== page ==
Thursday, February 14, 2019

Green Book (Peter Farrelly)

Odd couple

A Farrelly movie up for the Oscars?  

Green Book is Peter Farrelly going at it solo (his brother Bob didn't join in for personal reasons) doing a period picture (for the first time) that has since earned serious Oscar talk (for the first time). Follows the debatably true story of Don Shirley (Mahershala Ali) doing a concert tour of the Midwest and segregated Deep South, hires as chauffeur and bodyguard one Tony Lip Vallelonga (Viggo Morensen) army veteran and nightclub bouncer, presently unemployed.

You've been here before: The Odd Couple; The Defiant Ones; Driving Miss Daisy--basically two people of different races temperament social positions, forced to spend time with each other in this case a car driving through rural America. This variation has two men, the white a lower-class slob the black an upper-class snob, white man behind steering wheel. They go through stuff they eat (a lot) they quarrel they share a couple of laughs. 

So how far does Farrelly get with the real-life drama? Pretty far, actually. Helps that Mortensen gets plenty of mileage from a broad Brooklyn accent ("You shouldna punched out da foreman." "Well he shouldna woke me up.")--for anyone who watches Scorsese films and Joe Pesci comedies, perfectly familiar territory from which to launch a long journey. He's a bullshit artist as he readily admits, to which Don asks: "You're proud of that?" "It got me dis job."

Ali's Don Shirley (you almost want to say in the back of your mind 'shirty') functions as effective foil to Mortensen's loud gregarious bluecollar joe, flinching at an offered piece of fried chicken ("I told you not to get grease on my blanket." "Oooo I'm gonna get grease on my blanket!"), ordering Tony to back up the car to pick up discarded rubbish. It's in the not-always-subtle details that the movie lives--Tony an unspoken racist (he tosses a drinking glass used by a black worker in his apartment), Don an understated elitist (when they first meet--in Don's luxurious apartments above Carnegie Hall--Tony slouches on a couch while Don ascends to a throne) and how--predictably but with some spin on old tropes--the two wear down each other's rough edges smooth.

If Tony is the movie's comic engine (with Don providing good accompaniment) Don's narrative provides some of the dramatic heft, and arguably some of what we see that we haven't seen before involves Don's alienated sense of self--how his troubled relations with his brother distances him from his family, how his relative wealth and education distances him from much of the black community. He feels the need to reach out but on his terms, hence the concert tour.

How true is that portrait? The Shirley family denies this characterization of Don's relationship with his family and with Tony. Farrelly concedes the former, though audio recordings from Don himself (used in Josef Astor's documentary Lost Bohemia, abut the artists living above the Hall) tend to support the latter assertion.

Putting all that aside (past a certain point accusations of historical distortion as Shakespeare might agree seem academic) does the movie--in itself on its own terms--work? The Farrelly brothers aren't known for their memorable camerawork or subdued storytelling but what they are known for is this gift for outrage comedy that can be put to remarkably deft use can allow them license to say things most filmmakers would be condemned for saying (in the case of There's Something About Mary, Kingpin (my favorite of their work), and Me, Myself, and Irene, how physical and mental disabilities don't mark afflicted folk as separate from the rest of the world).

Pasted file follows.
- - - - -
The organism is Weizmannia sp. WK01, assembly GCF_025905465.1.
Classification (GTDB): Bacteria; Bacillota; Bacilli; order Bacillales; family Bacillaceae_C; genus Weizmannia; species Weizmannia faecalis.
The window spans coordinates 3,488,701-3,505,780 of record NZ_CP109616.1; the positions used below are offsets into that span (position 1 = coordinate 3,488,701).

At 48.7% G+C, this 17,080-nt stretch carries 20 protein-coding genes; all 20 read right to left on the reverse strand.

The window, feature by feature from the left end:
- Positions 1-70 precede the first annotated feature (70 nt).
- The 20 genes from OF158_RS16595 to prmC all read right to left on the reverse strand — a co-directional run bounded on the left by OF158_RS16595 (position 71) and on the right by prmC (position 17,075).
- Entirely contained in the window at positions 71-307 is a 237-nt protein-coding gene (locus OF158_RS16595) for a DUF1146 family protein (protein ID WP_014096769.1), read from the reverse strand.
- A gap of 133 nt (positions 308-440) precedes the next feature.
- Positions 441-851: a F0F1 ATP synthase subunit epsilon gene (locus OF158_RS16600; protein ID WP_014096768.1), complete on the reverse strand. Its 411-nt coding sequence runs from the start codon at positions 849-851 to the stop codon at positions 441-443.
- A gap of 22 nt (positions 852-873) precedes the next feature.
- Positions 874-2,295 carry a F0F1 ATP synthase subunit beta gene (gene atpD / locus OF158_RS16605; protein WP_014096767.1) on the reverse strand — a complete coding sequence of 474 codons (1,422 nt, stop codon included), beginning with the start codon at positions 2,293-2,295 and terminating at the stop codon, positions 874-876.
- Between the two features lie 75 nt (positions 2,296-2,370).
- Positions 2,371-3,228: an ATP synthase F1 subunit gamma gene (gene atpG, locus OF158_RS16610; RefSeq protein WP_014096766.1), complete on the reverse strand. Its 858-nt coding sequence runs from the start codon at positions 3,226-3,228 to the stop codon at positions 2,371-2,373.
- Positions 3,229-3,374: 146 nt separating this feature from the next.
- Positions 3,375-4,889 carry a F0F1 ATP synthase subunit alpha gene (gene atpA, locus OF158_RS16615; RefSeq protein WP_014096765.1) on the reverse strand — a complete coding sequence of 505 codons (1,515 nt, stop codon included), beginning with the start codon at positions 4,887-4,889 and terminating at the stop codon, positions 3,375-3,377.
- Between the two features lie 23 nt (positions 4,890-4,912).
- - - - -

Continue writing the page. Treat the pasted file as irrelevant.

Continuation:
Maybe my biggest problem with Green Book is that the Farrellys, like this movie's Don, scored their biggest successes (artistic if not commercial) on their terms, with grossout humor that celebrates the grotesque and the different--cut through the bullshit, get straight to the point. This--Peter without his brother Bob--is more like standard-issue Oscar bait, familiar mainstream fare meant to educate the already enlightened on what they already know about racism. The latter half of the picture is considerably more sombre, some of the lively electricity that informs earlier scenes channeled to a less jagged hum of indignation--Don has learned to appreciate his own community's culture while Tony has decided to stand up against all the rampant discrimination: hooray and applause. 

Come to think of it where else was this storyline supposed to go? Come to think further the Farrellys usually struggle with their endings; you remember their work more for isolated moments than for well-structured storylines (no scene of Tony and Don sharing a hotel bed, Tony farting into his blanket then smothering Don with the reeking sheet, alas).

Does this movie deserve an Oscar nomination? I suppose--it's middlebrow enough, wants to please everyone badly enough. But I like to think that for a while there--particularly during the picture's first half--it was something a little more: ruder cruder less artistic with the bullshit. 

First published in Businessworld 2.8.19


Montag said...

On my first viewing, I made too much of the "Driving Miss Daisy" and "The Defiant Ones" and the similarities with buddy pictures and a much too simple reconciliation of the races...

But then something reminded me of Frantz Fanon's "Black Skin, White Masks" and I immediately remembered Maynard Eziashi in "Mister Johnson" and the colonized person's attempt to become a member of the ruling elite.

Totally different point of view; I went to see the film again, and the isolation of Don Shirley's character from the whites and from his own people was clear and frightening.

Noel Vera said...

I thought his isolation was his most interesting element. It was also probably fabricated. O well.